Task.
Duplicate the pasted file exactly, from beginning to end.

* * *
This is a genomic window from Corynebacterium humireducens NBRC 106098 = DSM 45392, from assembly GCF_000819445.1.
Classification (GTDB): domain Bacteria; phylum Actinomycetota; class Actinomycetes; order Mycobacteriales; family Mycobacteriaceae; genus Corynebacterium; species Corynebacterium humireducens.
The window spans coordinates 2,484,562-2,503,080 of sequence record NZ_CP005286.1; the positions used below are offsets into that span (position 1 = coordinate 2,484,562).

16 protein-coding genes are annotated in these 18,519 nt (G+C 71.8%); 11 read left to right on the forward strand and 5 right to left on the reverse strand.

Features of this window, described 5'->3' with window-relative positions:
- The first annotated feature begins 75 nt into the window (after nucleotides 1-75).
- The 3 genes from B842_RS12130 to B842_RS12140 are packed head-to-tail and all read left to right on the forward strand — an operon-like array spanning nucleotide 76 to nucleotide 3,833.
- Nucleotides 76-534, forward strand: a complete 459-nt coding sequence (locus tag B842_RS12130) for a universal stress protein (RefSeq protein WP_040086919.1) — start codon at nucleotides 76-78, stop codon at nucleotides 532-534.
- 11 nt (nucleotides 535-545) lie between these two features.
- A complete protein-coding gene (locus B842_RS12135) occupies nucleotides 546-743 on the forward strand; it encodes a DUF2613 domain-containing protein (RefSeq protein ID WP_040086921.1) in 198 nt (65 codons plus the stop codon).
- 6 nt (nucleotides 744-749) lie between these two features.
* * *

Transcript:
This is a genomic window from Corynebacterium humireducens NBRC 106098 = DSM 45392, from assembly GCF_000819445.1.
Classification (GTDB): domain Bacteria; phylum Actinomycetota; class Actinomycetes; order Mycobacteriales; family Mycobacteriaceae; genus Corynebacterium; species Corynebacterium humireducens.
The window spans coordinates 2,484,562-2,503,080 of sequence record NZ_CP005286.1; the positions used below are offsets into that span (position 1 = coordinate 2,484,562).

16 protein-coding genes are annotated in these 18,519 nt (G+C 71.8%); 11 read left to right on the forward strand and 5 right to left on the reverse strand.

Features of this window, described 5'->3' with window-relative positions:
- The first annotated feature begins 75 nt into the window (after nucleotides 1-75).
- The 3 genes from B842_RS12130 to B842_RS12140 are packed head-to-tail and all read left to right on the forward strand — an operon-like array spanning nucleotide 76 to nucleotide 3,833.
- Nucleotides 76-534, forward strand: a complete 459-nt coding sequence (locus tag B842_RS12130) for a universal stress protein (RefSeq protein WP_040086919.1) — start codon at nucleotides 76-78, stop codon at nucleotides 532-534.
- 11 nt (nucleotides 535-545) lie between these two features.
- A complete protein-coding gene (locus B842_RS12135) occupies nucleotides 546-743 on the forward strand; it encodes a DUF2613 domain-containing protein (RefSeq protein ID WP_040086921.1) in 198 nt (65 codons plus the stop codon).
- 6 nt (nucleotides 744-749) lie between these two features.